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People of the Bitterroot Valley

People of the Bitterroot Valley 495x329The respect and love for the Bitterroot can be summed up in the words of Louise Vanderburg, a Salish elder: “When we go home I think about our old people. I walk lightly when I walk around. The bones of my Grandparents and their Grandparents are all around here. We return to the Bitterroot each year on a Pilgrimage to honor our connection with our homeland. Also to ensure the preservation of our ancestors’ graves and sacred sites. In doing so we acknowledge the gifts left here by those who have gone on before us, gifts of language, songs, dance, spirituality. This way of life has been sustained for generations by our ancestors’ prayers.”

Overview of Prehistoric Occupation

The cultural sequence for prehistoric occupation in this area is split into three major subdivisions based on Malouf (1956) including Early Hunter (10,000 to 6,000 before Christ [B.C.]), Middle Period (6,000 B.C. to Anno Domini [A.D.] 800), and Late Hunter (A.D. 800 to 1870). 

Early Hunter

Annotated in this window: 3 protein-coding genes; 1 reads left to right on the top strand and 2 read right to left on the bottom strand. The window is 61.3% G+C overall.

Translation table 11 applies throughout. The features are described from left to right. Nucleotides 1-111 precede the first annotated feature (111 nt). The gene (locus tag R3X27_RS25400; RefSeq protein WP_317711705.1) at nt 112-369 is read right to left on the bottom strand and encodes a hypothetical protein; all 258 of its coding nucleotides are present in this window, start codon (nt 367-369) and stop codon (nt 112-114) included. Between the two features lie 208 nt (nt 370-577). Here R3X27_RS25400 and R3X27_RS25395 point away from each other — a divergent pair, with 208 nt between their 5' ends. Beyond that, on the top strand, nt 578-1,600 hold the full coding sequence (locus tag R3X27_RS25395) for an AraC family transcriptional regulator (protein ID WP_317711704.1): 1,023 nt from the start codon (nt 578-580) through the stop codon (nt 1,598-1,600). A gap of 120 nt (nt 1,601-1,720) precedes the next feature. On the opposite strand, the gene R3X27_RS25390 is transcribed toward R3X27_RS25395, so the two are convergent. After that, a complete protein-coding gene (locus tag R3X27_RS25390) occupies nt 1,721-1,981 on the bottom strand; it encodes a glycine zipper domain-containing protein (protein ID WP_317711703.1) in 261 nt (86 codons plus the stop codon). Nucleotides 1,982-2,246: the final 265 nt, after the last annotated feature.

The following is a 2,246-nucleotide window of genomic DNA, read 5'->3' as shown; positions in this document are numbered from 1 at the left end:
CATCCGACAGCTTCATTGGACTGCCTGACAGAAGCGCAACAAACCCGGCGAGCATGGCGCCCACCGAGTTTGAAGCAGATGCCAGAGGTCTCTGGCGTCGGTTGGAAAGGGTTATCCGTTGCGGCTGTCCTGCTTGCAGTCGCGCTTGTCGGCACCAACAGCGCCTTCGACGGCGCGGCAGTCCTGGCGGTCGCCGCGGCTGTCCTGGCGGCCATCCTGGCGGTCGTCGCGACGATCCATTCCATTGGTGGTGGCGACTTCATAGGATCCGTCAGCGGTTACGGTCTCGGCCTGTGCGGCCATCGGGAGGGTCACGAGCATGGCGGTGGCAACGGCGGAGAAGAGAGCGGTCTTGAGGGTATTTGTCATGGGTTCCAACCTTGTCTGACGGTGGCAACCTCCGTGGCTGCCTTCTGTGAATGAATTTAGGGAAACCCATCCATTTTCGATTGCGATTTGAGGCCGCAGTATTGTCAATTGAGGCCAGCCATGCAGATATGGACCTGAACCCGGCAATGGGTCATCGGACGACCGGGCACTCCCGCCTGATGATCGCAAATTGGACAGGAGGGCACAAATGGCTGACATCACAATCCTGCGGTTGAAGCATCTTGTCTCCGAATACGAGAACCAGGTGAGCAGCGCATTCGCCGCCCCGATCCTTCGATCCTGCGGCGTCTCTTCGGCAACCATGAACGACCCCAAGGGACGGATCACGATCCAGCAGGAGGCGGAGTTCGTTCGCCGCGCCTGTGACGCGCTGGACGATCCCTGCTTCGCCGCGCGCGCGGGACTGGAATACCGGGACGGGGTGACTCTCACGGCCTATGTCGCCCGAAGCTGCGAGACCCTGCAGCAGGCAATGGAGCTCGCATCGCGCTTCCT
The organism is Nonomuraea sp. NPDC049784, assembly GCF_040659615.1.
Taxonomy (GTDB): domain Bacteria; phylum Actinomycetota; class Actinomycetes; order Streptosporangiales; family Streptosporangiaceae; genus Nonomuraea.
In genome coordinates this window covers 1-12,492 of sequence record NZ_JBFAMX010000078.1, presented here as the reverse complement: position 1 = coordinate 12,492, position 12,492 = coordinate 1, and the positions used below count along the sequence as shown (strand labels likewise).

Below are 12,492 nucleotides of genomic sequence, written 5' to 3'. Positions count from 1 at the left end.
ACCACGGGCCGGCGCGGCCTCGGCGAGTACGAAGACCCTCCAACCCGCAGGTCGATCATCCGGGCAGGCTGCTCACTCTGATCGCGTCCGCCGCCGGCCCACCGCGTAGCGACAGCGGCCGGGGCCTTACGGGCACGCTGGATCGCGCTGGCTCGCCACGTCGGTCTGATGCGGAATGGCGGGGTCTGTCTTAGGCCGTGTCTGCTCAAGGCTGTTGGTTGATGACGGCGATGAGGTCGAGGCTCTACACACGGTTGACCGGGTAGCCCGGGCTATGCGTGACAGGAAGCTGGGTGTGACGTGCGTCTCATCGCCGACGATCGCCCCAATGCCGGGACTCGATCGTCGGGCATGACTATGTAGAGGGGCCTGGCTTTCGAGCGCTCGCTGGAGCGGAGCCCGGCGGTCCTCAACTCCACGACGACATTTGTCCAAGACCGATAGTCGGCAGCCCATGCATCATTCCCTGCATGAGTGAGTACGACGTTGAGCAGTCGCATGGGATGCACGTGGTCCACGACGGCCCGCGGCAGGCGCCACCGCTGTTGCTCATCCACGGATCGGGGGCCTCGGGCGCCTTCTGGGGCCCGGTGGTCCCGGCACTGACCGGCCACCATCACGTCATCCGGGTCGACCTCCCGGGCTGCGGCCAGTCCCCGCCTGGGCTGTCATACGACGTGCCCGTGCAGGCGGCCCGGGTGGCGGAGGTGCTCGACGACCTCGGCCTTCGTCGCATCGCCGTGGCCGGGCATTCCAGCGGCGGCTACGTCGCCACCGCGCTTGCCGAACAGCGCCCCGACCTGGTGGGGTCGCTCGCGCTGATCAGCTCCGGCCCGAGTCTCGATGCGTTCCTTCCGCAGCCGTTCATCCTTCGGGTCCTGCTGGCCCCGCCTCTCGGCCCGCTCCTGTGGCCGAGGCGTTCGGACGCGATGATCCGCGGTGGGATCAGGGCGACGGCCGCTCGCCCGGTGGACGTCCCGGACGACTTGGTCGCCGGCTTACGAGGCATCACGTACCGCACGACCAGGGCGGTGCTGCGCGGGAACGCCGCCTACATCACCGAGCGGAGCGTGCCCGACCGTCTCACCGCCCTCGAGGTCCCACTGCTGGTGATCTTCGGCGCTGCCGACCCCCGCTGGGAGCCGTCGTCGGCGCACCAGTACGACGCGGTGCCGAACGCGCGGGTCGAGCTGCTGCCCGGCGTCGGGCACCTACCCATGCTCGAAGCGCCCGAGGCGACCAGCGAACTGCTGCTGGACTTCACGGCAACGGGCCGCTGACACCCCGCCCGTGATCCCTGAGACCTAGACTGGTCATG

Woodside (2008) examined oral histories and other documentation to propose the presence of Paleo-Indians in Oregon and Washington prior to the flooding of Glacial Lake Missoula. Paleo-Indians, or Paleoamericans, is a classification term given to the first peoples who entered, and subsequently inhabited, the North American continent during the final glacial episodes of the late Pleistocene period. Woodside examined the Native American oral history of tribes in Oregon and Washington that described the cataclysmic flooding of Glacial Lake Missoula and how the tribes survived this event, dating about 15,000 years ago. Her research did cover other areas impacted by Glacial Lake Missoula, including the refuge. Ryan (1977) recovered two Cascade Points (projectiles) while performing archaeological research along the Clark Fork River west of Missoula. These points are indicative of this period and definitive evidence of Paleo-Indian presence. Ryan hypothesized that the Clark Fork Valley was an important corridor connecting the Columbian Plateau and the Northern Plains. Ryan also found an abundance of sites containing prehistoric activity. Alternately, Ward (1973) found a small number of archaeological sites in the Bitterroot Valley; many were pictographs only and not considered evidence of this period, nor did they date to this period of time.